top of page
  • Linda Zielinski

Squash Bees, Zucchinis, and Sex in the Garden

Updated: Aug 4, 2023

By Linda Zielinski

posted August 3, 2023

I wanted to find out what forces of pollination created the pile of zucchini on my kitchen counter, but may now have more questions than answers. As a person newly investigating our local native bees, I hoped to give you a concise look at the squash bee.

Well. There may be evidence that squash bees are local, since many of us have SO MUCH ZUCCHINI.

But let's look at this bee's history. 5,000 to 10,000 years ago, the folks in Oaxaca in southwestern Mexico farmed Cucurbita pepo as a domesticated vegetable, with Peponapis pruinosa being the pollinator (so far, the research bears this up. Although 5,000 years? 10,000 years? is a bit slapdash).

C. pepo (zucchini) cultivation and its pollinator P. pruinosa (the squash bee) slowly crawled up to northern Mexico, then up the intermountain west. Let's fast forward to Oregon, 2016, when a citizen scientist with the Oregon Bee Atlas took the first definitive photos of P. pruinosa! Now, we all know that many decades have passed since Washingtonians started eating zucchini in bread and muffins, or stuffed (ala The Moosewood Cookbook, with cheese and onions). So here's one of my questions: why can't I find a reference to squash bees inhabiting Washington? Or found one? I've been up at dawn looking for squash bee males sleeping in closed zucchini blossoms, like they do. (That's also where they have sex. Kind of romantic.) But no can find.

That made me ponder what other bees might mess around with my zucchini plants.... My very first research finding explained that few insects are attracted to, or can digest, squash pollen, as it contains very bitter compounds called cucurbitacins. Squash bees, on the other hand, can use ONLY squash pollen to create the pollen balls upon which they deposit each egg in their nest. No other pollen will do. And, I learned, there were no honey bees for the first mucho-thousands of years of cucurbits. Only in the last 400 years have we had honey bees, imported by colonists. Yep, I also learned that honey bees pollinate zucchini, as do some other generalist native bees, but only do so incidentally while they're foraging for squash blossom nectar, carrying some pollen from one squash blossom to the next.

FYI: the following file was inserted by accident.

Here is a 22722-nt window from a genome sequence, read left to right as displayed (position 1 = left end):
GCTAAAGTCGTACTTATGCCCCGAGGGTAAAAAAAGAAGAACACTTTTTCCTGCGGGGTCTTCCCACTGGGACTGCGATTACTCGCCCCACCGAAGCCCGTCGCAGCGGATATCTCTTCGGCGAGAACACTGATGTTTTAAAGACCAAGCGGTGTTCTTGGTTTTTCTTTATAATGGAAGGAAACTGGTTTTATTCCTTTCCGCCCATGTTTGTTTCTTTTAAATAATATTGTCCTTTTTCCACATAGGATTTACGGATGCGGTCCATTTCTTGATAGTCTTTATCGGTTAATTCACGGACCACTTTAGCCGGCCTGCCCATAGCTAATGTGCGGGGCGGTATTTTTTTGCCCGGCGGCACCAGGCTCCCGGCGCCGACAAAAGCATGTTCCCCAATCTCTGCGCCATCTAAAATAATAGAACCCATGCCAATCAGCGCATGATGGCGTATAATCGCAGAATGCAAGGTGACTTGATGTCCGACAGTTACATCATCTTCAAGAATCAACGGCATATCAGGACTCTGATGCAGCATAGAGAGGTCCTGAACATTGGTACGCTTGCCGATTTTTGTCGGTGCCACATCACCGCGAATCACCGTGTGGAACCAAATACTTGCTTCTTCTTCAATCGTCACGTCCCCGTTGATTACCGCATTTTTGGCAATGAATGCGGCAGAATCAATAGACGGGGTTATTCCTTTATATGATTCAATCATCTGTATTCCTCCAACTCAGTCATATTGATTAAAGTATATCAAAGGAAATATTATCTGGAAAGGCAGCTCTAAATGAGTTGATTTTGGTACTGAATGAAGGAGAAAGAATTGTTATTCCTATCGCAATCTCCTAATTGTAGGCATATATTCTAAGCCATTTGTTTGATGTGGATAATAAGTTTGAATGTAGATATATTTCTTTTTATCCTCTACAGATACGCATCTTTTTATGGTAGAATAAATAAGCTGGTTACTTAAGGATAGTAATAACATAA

Squash bees on stigma of female squash blossom. (Female blossoms have nectar; male blossoms contain pollen on a single anther, aka stamen).

So back to the squash bees.... If my garden has them, the female will create tunnel nests, about 15 inches deep, right under the leaves of my zucchini, or very nearby. She makes a small side tunnel in which to form a pollen ball (yep, pure squash pollen! The only kind her kiddos will eat! Fussy!!) and lays an egg on it, then seals that cell up. She might, in her short adult life, create up to 30 cells in a few tunnels. Each pollen ball can represent a full day's foraging. I've read that anywhere from 5 to 14 trips to one female squash blossom is needed to form a nice squash, fully pollinated.

Squash blossoms start to open before sunrise. The squash bees are early risers, unlike honey bees who rise late and have less time to spend poking around squash flowers, which close up after six hours or so. But for squash bees, pre-dawn until about noon is their foraging time.Their larger-than-average bee eyes help them see flowers in darker light.

I'll keep looking (yawn) before I've had my morning tea...who knows, I might get lucky and spot a squash bee! I've also started to look for pencil-width holes in the ground directly under the leaves of my C. pepo, or very nearby, indicating a P. pruinosa tunnel nest.

You were waiting for the "sex" part? First, here's a short video of the difference between a male and female zucchini flower:

And here's a very "graphic" explanation of the natural history of the squash bee:

139 views0 comments

Recent Posts

See All


bottom of page